This problem causes us to confuse prior (before information is learned) and posterior (after information is learned) probabilities. The prior probability that A has the lower amount is 1/2. The same posterior probability is:
Pr(A=x & B=2x)/[Pr(A=x & B=2x) + Pr(A=x & B=x/2)].

The posterior probability that A has the higher amount is:
Pr(A=x & B=x/2)/[Pr(A=x & B=2x) + Pr(A=x & B=x/2)].

These are the expressions you must use in the expectation under "What if you open envelope A?". In general, they can't both be 1/2 - your benefactor would have to possess an infinite supply of money.

This problem causes us to confuse prior (before information is learned) and posterior (after information is learned) probabilities. The prior probability that A has the lower amount is 1/2. The same posterior probability is:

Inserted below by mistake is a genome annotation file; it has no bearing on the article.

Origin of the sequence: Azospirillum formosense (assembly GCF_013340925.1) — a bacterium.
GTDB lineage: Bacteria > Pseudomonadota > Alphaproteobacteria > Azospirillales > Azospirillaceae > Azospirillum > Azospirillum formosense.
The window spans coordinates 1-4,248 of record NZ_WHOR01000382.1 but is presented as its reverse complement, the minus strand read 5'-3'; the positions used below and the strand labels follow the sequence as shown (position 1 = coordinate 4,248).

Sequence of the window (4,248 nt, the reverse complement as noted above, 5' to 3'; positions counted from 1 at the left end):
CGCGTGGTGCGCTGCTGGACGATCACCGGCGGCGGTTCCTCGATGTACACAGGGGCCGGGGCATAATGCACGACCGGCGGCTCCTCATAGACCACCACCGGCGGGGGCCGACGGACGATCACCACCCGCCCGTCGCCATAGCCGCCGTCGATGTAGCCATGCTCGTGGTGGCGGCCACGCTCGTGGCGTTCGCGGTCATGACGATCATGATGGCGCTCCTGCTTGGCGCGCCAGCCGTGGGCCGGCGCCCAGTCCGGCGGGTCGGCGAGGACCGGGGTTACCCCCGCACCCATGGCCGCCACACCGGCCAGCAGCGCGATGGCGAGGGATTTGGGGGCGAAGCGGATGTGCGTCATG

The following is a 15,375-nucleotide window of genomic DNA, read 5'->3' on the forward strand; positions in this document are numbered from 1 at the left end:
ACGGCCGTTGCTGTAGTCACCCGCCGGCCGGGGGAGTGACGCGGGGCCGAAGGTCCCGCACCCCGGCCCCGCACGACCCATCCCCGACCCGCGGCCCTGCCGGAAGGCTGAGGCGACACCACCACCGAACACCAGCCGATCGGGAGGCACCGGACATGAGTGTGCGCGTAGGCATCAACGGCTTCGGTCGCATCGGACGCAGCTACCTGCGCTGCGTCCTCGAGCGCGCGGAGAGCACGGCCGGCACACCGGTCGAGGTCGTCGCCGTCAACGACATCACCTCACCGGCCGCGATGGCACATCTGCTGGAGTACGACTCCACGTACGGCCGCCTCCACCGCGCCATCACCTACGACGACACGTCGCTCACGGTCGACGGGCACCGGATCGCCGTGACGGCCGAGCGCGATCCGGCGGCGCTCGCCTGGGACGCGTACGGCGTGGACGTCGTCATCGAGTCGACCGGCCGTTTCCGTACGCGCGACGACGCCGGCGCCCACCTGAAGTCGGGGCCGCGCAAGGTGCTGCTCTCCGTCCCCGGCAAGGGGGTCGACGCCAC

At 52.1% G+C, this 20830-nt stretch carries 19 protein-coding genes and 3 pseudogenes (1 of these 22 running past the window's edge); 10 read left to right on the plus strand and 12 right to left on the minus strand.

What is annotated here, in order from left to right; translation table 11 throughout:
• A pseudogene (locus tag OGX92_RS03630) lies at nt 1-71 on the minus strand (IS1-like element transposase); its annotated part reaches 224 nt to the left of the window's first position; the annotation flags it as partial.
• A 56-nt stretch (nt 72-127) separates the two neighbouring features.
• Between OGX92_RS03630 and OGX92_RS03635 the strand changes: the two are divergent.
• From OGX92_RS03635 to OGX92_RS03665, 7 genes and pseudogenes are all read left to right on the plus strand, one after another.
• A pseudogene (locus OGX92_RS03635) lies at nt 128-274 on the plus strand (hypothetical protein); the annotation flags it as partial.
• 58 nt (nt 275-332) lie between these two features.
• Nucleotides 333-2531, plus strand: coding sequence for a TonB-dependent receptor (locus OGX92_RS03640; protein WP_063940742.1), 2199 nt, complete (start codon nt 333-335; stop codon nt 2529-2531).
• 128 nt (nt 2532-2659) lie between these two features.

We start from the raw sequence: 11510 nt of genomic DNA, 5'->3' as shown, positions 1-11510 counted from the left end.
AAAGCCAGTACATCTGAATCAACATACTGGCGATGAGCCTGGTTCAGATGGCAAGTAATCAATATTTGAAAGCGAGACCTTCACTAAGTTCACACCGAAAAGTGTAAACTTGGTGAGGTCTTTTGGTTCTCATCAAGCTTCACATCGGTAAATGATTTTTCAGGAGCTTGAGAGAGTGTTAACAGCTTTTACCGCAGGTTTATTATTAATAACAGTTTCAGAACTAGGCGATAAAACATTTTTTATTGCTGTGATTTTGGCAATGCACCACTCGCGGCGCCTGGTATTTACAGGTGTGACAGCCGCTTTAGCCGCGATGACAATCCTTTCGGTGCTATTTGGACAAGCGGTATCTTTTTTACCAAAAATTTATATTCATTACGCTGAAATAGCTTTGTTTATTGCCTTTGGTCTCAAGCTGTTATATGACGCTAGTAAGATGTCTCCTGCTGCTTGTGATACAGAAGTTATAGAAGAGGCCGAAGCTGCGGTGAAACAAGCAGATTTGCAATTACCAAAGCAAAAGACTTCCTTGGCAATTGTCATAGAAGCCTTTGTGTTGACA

Pr(A=x & B=2x)/[Pr(A=x & B=2x) + Pr(A=x & B=x/2)].

The posterior probability that A has the higher amount is:

Pr(A=x & B=x/2)/[Pr(A=x & B=2x) + Pr(A=x & B=x/2)].

These are the expressions you must use in the expectation under "What if you open envelope A?". In general, they can't both be 1/2 - your benefactor would have to possess an infinite supply of money.